A Wichita State University professor has been honored with the National Humanitarian Physician Assistant of the Year award. KMUW’s Abigail Wilson has more…
The American Academy of Physician Assistants awarded this year’s honor to Gina Brown, assistant professor of the physician assistant program at WSU.
Brown’s own students nominated her for the award, which recognizes a PA who has demonstrated an outstanding commitment to human rights and to providing accessible and quality health care on both domestic and international levels.
Blue Bell Creameries announced it's shutting down a distribution center in Wichita. The decision is part of a string of nationwide layoffs the company announced last week.
An outbreak of listeria in Blue Bell Ice Cream prompted the company to recall all of its products earlier this year. The lack of production has now led to over 1,400 employees being laid off and 14 distribution centers being shut down.
Federal officials estimate that more than 1.3 million Kansans now have private health insurance that includes preventive services at no out-of-pocket cost. Heartland Health Monitor’s Bryan Thompson has more.
To meet the standards set by the Affordable Care Act, health insurance plans must offer a range of preventive services at no out-of-pocket cost to the patient--things like an annual wellness check-up, cancer screenings, and recommended immunizations.
The idea is to encourage people to catch serious health conditions like cancer or diabetes as early as possible.
Update: Blue Bell has laid off a third of its workers after listeria concerns halt ice cream production.
A government study released on Thursday says that listeria, which contributed to the deaths of three people in Wichita, was found in Blue Bell Ice Cream facilities as early as March of 2013. KMUW's Aileen LeBlanc reports...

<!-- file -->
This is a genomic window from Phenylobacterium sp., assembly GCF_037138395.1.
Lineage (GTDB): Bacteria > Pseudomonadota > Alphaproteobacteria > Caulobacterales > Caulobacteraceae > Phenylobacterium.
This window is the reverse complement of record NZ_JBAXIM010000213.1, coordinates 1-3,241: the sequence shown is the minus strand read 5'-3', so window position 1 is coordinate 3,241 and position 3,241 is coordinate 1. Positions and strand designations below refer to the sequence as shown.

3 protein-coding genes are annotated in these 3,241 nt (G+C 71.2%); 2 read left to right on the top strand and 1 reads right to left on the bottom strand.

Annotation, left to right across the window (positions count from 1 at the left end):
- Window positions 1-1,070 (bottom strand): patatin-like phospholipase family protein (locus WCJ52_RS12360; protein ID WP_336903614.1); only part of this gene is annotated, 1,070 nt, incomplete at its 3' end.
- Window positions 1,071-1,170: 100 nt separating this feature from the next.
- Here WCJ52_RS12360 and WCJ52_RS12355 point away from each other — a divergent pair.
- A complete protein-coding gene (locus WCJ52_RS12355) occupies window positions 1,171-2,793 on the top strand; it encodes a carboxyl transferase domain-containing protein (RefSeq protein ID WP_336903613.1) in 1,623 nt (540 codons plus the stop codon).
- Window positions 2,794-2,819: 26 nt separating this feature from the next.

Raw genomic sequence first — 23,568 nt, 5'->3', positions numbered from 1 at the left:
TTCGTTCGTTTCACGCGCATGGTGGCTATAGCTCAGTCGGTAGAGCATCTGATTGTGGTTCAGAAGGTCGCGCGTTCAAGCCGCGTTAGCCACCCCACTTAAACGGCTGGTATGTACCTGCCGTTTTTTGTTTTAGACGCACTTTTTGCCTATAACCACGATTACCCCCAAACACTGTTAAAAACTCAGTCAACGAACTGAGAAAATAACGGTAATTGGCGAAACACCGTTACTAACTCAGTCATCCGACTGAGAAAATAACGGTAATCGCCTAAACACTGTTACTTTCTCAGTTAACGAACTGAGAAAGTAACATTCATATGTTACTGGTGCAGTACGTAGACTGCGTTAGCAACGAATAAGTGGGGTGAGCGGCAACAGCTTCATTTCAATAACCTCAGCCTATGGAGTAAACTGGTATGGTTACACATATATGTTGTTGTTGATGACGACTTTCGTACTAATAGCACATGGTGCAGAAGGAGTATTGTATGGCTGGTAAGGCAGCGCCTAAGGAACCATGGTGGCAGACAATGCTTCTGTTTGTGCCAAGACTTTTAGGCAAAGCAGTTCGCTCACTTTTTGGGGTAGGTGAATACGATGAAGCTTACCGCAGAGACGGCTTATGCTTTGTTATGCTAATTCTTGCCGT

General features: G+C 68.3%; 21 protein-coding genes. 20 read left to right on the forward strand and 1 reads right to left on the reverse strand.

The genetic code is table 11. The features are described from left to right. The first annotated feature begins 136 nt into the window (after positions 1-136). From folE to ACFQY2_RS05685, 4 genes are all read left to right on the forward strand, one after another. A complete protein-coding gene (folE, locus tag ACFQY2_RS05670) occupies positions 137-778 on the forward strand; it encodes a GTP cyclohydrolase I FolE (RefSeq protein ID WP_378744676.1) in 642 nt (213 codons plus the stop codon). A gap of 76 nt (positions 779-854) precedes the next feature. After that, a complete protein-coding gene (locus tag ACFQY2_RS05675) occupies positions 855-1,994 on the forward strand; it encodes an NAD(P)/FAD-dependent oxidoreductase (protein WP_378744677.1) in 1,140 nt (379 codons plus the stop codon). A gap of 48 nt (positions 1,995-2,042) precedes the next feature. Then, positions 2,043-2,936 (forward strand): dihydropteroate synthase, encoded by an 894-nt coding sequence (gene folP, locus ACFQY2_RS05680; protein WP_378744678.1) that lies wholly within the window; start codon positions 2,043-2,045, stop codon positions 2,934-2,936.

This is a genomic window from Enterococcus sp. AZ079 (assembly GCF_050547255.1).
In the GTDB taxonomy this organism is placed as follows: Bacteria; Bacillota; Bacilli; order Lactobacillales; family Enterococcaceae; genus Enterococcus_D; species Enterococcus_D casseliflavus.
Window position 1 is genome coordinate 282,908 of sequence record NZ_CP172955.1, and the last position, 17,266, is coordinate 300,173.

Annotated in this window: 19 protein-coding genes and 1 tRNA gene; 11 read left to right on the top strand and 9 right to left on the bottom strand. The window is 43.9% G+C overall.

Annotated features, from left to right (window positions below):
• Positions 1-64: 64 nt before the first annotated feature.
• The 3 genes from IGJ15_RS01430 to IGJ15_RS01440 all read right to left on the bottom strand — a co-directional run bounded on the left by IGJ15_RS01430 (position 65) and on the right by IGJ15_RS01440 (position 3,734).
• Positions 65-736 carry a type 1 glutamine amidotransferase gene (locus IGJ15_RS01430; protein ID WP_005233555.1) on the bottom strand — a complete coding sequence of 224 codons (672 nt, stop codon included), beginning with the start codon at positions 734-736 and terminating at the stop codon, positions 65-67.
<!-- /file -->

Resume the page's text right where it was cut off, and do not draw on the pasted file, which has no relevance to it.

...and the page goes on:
Three patients, who had been admitted to Via Christi Hospital St. Francis for other illnesses, became sick and died as the result of consuming single serve ice cream products purchased from various Blue Bell Creamery facilities.
This story originally aired during Morning Edition on 05/04/2014.
Residents of a West Wichita neighborhood learned in March that their private water wells had been contaminated with a chemical likely to cause major health defects. They’ve also learned that the contamination could be decades old.
Ron Barnhart owns a well groomed, one story home in west Wichita.
There are a lot of small, rural hospitals in Kansas. Without them, many residents would have to travel long distances for care. And in many small towns, the hospital is one of the largest employers - making it vital to the local economy. But declining populations, combined with changes in the way hospitals are paid for services, are making it more difficult for many to survive. Heartland Health Monitor's Bryan Thompson has more.
An $80 million-dollar piece of Governor Sam Brownback's plan for balancing the next state budget is in trouble in the Legislature because a major health insurance company opposes it.
Budget Director Shawn Sullivan said in a statement yesterday that the governor's office is having active discussions with Aetna, legislators and the state Insurance Department about the disputed measure.
It would increase a fee paid by HMOs to 5.5 percent from 1 percent.
Three private health insurers that manage the state's Medicaid program would pay most of it.
It’s estimated that more than 14,000 people in Kansas will receive a new cancer diagnosis this year. A little less than half will be women and the majority of those new cases will be for breast cancer.
There are support programs available to help women manage the appearance-related side effects once treatment begins.
KMUW’s Deborah Shaar reports on the “Look Good, Feel Better” program offered by the American Cancer Society.
A short, upbeat video provides the first introduction to the Look Good, Feel Better Program.